Rare Things for a Rare Life

The Knights of Joshua

by Tiana Dokerty © 1984-2021

Home | Chapter 37 | Chapter 39 

Chapter 38: Interceptions 160 AK, Early Spring

Ezekiel 36:25 Then will I sprinkle clean water upon you, and ye shall be clean: from all your filthiness, and from all your idols, will I cleanse you.

Lorness Castle, Geleib’s Private Rooms

Drake was still trying to reconcile the manic, unhinged Geleib he had witnessed the day before with the man he’d admired for years.

Melazera had always had a certain excess energy, a flair for the dramatic, and been something of a peacock. But he had also always been intent on the good of the kingdom. That the Duke of Lorness would profit from such endeavors was only fitting. Power, wealth and prestige went to those who could claim them, master them, and wield them for the betterment of all.

What’s more, it had become increasingly clear that King Sagen did not know how to rule. If even one in ten of the rumors he’d heard in the last day were true, the king was in desperate need of guidance.

The Mestels were rising again on the Western Border.

Tarin and Esthlani criminals were smuggling weapons to ever larger bands of insurgents within Freislicht.

The king’s tax collectors were being intercepted, robbed and killed. The baden that they’d collected going to criminals, and other nefarious groups.

Even though outlawed, the Knights of Joshua were rousing the people against the king’s lawful rule. There were even, one report stated, two new Knights’ Schools, in Esthlanis of all places.

Then, if Drake wanted to consider truly outrageous claims: a roving Knights’ School had been established in Freislicht; a radical group calling itself Licht Gegen was spreading disinformation and undermining Geleib’s agents; and Jonathan O’Toole had been pardoned by King Sagen.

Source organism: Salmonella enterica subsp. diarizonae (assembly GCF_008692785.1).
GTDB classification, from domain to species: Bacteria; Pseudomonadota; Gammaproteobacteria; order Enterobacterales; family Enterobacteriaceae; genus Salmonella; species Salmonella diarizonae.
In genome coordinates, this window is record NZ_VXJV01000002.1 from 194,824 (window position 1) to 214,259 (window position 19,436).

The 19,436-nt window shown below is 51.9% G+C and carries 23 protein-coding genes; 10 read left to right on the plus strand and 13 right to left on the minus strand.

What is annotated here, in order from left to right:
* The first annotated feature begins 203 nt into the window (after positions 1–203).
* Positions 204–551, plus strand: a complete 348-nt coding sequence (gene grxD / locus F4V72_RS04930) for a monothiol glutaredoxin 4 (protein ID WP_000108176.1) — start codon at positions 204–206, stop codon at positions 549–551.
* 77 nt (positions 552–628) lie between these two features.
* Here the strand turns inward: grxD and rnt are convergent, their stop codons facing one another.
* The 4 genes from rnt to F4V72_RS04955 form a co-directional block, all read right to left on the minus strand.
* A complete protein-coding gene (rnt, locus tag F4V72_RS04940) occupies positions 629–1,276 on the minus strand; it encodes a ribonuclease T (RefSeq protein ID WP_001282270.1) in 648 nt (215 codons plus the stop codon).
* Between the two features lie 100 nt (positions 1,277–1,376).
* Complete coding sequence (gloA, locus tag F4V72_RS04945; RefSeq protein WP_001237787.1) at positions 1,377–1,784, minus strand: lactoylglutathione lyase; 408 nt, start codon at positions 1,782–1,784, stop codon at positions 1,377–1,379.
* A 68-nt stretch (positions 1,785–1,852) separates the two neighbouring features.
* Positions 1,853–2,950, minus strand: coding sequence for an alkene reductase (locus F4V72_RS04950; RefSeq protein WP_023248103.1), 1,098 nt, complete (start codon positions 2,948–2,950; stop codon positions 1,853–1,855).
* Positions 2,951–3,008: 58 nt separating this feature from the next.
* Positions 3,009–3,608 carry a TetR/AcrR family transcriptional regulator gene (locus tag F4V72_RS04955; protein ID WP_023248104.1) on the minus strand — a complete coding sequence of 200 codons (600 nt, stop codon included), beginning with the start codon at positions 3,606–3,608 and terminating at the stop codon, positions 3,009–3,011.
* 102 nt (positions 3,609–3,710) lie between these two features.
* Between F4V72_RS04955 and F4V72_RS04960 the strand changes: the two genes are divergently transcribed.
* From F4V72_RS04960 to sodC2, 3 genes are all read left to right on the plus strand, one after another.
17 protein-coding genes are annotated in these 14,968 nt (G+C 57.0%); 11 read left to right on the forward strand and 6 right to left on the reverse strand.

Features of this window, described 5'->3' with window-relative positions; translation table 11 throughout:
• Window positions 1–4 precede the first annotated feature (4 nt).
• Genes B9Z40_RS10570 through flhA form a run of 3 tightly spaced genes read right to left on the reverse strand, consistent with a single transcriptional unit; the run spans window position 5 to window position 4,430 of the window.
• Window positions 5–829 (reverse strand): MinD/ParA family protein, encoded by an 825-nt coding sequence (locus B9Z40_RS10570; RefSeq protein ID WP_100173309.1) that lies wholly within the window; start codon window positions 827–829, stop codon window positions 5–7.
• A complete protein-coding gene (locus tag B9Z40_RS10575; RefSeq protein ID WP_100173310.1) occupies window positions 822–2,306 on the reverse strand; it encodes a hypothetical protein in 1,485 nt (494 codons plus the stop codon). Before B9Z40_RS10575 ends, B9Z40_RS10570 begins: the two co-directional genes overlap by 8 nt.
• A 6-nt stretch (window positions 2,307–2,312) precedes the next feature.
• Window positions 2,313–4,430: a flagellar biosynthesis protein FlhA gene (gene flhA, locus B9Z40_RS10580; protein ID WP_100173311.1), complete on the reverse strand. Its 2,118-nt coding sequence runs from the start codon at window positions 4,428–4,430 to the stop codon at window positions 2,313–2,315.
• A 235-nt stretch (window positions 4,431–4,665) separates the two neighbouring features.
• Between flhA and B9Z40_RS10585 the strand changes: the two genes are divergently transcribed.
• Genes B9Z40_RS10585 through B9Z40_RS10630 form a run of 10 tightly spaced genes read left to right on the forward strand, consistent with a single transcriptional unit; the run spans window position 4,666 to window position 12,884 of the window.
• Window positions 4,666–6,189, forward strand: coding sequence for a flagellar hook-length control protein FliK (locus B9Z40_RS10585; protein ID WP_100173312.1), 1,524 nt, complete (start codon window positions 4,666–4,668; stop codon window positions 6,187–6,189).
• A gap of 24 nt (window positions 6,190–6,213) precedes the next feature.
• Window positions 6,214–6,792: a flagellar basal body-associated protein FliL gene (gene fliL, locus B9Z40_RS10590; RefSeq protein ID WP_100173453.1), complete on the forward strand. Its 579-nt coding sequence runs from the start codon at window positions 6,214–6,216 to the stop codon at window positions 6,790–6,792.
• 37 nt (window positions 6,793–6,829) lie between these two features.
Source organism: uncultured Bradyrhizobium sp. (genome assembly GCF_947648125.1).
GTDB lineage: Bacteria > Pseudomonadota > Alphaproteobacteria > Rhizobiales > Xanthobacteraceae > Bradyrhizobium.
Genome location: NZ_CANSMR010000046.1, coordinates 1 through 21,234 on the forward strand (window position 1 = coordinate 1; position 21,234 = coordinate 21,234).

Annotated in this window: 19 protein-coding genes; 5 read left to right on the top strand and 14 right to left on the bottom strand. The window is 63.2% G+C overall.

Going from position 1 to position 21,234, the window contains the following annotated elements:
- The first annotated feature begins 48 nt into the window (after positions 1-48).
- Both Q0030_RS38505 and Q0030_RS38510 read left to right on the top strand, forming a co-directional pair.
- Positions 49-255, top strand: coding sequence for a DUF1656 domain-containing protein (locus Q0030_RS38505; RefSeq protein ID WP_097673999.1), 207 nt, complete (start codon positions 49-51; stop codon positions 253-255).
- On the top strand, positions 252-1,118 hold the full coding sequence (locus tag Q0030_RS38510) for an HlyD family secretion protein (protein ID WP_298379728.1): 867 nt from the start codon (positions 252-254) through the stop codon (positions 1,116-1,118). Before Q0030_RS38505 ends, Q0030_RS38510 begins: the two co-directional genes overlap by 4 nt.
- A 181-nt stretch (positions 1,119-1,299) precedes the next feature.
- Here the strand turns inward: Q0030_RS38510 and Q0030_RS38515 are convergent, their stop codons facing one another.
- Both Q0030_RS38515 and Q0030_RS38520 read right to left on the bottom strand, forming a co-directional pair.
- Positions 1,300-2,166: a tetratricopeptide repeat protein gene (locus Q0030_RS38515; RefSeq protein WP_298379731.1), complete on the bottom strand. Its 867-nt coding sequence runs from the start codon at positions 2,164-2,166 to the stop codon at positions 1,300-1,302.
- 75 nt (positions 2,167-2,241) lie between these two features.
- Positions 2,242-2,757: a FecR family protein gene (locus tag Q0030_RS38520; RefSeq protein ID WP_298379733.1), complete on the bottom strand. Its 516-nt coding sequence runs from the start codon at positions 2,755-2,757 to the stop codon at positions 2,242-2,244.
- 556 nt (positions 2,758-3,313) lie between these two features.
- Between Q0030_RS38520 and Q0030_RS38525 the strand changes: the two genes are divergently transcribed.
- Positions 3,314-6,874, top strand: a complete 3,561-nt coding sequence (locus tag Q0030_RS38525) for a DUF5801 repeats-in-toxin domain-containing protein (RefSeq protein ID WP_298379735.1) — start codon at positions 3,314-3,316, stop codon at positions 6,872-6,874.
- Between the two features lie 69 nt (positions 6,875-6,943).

Nonsense!

Obvious, utter nonsense.

Drake admitted that he’d spent most of his recent years in Caswell but Geleib’s spies had kept him informed. Everything had begun to go wrong when the king had charged Melazera with ending Jonathan’s Rebellion. It had seemed like such a simple decision at the time.

Jon was a dreamer. A fool whose simplistic ideas could only lead to ruin. In contrast, Geleib was practical. Any clash between them could have only one outcome.

Trying to end the rebellion had also deprived the king of Geleib’s irreplaceable advice and permitted the duplicitous, money-grubbing Lockes to steal away key posts surrounding Sagen.

Look at how things were.

King Sagen needed the guidance that only Geleib could provide.

Who else could the king turn to? Jonathan? For all the fond memories Drake had of him, when it came to practical matters, Jon knew nothing of politics, and even less of the realities of running a kingdom.

Compromises had to be made. There was no alternative. Rigidly following Joshua or any other form of belief was no more than a childish fantasy. It did not work in the real world.

Yet the still small voice whispered to him yet again, the way is clear when it is needed.

He did not understand.

Why had he been led to Geleib?

Why, immediately upon his deliverance from the vengeful wrath of the knights, had he been confronted with…

What did I witness?

 

High Castle Outside Cailleagh’s cell

Kennah leaned against what was quickly becoming her favorite wall in High Castle, just outside Cailleagh’s cell. That Melyssa had found it first, only endeared it to the midwife more. The session with Cailleagh had been emotionally taxing. It had been difficult to watch a soul in such torment.

It seemed to have weighed even more heavily on Ush-Wha, who could no longer respond to Cailleagh’s utterances using her own methods. She leant against the opposite wall, sighing heavily. “We’re… making… progress.”

“We are, woman of clan Ush,” Kennah teased, still refusing to use her name when they were alone.

“The ex-Lady could almost speak coherently… other than her threats, of course.”

Despite the other woman’s odd beliefs, the midwife was coming to like and appreciate her. Especially for her dogged support of the queen. “Don’t expect Cailleagh to become more civil. You had her bound and restrained for weeks before I arrived. That alone is enough to drive anyone’s anger, to fuel their ire. Add the voices tormenting her and the fact that she, occasionally, says something calmly rational is a milestone.”